Now for the tricky bit. While I believe heterosexuals and homosexuals (let’s just stick with those two for the moment to keep it simple) are indeed born and not made, I believe the same is true of paedophiles. While I am exclusively sexually attracted to women, and the Godfather of my children is exclusively attracted to men, paedophiles are “wired” to be attracted to children. Again let me be clear: I am not suggesting there is any connection between homosexuality and paedophilia – clearly paedophiles may be either straight or gay.
Just as unsuccessful attempts were made as recently as 30 years ago to “rewire” homosexuals, equally unsuccessful attempts continue to be made to rewire paedophiles so their sexual urges are expressed in a more “acceptable” manner. While there is some limited success with “rewiring” young paedophiles, it seems that if paedophilia is maintained into adulthood, it is very unlikely to change, and even drastic measures like chemical or actual castration are of limited effect.
Logically then, surely the question must be “If we accept that homosexuals should be allowed to express their sexuality as they choose, why not paedophiles?” The usual response from people who haven’t thought about it very much is “Oh, that’s quite different; having sex with children is against the law.” The response to that is of course that 40 years ago it was also illegal for men to have sex with men, and terms of imprisonment with hard labour for doing so – even with consent – were common perhaps as recently as the 1940’s.
The response of those not caught at the first logical hurdle, as it were, is that paedophilia is different because children cannot give consent. The problem with that is that there is no universal agreement on how old a “child” needs to be to give informed consent. We know that Mohammed had at least one bride who was nine years old. While the age of consent in all US states is now between 16 and 18, in the late 19th century the age of consent was between 10 and 12; in 1880 the age of consent in Delaware was seven – two years younger than Muhammed found acceptable, but which most reading this would find disgusting. In Louisiana, as recently as the early 70’s, the age of consent was 13.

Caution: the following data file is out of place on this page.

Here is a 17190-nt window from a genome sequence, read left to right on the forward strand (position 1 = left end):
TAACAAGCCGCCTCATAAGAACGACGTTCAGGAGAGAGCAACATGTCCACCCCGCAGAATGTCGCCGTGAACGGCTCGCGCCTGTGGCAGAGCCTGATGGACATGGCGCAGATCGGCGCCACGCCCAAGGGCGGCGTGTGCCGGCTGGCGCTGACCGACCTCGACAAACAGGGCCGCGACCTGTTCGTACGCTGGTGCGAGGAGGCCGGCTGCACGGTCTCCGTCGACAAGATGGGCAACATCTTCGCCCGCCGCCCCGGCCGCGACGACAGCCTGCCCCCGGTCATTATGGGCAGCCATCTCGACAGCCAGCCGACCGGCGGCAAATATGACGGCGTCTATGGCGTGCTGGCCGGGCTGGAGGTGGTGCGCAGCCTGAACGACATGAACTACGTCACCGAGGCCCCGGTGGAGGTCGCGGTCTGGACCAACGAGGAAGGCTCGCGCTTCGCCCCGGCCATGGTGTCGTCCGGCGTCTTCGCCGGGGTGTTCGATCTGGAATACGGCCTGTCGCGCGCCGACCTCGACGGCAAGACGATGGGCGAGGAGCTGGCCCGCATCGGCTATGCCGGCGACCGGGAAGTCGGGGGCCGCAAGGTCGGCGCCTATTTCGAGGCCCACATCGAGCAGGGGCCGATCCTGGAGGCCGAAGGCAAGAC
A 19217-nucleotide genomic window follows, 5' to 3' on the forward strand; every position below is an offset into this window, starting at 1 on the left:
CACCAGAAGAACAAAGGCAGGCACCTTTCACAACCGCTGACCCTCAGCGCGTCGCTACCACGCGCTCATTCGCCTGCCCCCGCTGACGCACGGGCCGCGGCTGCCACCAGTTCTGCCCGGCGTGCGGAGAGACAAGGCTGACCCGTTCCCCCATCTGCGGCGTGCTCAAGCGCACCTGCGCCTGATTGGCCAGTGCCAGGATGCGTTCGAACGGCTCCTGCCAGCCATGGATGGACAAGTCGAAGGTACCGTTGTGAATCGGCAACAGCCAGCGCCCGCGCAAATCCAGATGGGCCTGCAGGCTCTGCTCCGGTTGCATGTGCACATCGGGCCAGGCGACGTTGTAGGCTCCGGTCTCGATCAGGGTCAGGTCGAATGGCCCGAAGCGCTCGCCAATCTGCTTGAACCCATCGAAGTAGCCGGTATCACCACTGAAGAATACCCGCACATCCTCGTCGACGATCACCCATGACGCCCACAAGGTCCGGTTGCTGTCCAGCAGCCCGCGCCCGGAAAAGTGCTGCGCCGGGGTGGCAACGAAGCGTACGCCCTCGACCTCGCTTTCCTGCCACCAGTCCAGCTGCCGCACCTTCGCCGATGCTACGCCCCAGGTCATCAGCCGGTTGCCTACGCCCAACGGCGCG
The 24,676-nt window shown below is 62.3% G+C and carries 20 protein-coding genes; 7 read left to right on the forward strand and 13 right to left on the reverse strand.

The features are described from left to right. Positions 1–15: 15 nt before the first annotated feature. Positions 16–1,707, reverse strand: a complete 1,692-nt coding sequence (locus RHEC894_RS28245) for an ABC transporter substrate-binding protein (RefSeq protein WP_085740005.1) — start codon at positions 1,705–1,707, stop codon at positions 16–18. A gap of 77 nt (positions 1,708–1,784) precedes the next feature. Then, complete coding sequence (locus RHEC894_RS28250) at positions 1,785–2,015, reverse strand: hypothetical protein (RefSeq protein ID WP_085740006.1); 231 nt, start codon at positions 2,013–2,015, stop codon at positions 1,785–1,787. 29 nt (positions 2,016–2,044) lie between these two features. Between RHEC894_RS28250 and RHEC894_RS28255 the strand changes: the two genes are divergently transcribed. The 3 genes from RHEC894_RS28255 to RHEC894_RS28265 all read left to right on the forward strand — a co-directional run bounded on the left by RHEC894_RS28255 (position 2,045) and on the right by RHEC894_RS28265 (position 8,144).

So to return to my original question: how much further acceptance of sexual deviance is or should be acceptable? What should society’s answer be to groups like AMBLA, the Aotearoa Man/Boy Love Association – derived from a similar group in the US with the same acronym – who say children under 10 can give consent to sexual activity? Put bluntly, my answer is “You can all fuck off”.
For me, we have come as far, or almost as far as we should, in accepting as normal and acceptable what quite recently was not. I can live with the age of consent being 16 for any and all sexual activity, although as with any other arbitrary age limit, some “young” 16 year olds clearly are not ready to decide whether they should allow someone else intimate access to their bodies.
But while the above view may well be that of most people in 2020, has change in this regard gone as far as it should be allowed to go? I fear that it has not, and just as the alphabet soup of sexuality and gender increased to the point where it was getting ridiculous, the question of whether paedophiles should be allowed to “express themselves” like everyone else who fall somewhere within that alphabet soup is far from determined. But for me at least, sex with children will always be taboo, and Hell will freeze over before I list my pronouns when introducing myself or expect others to do the same.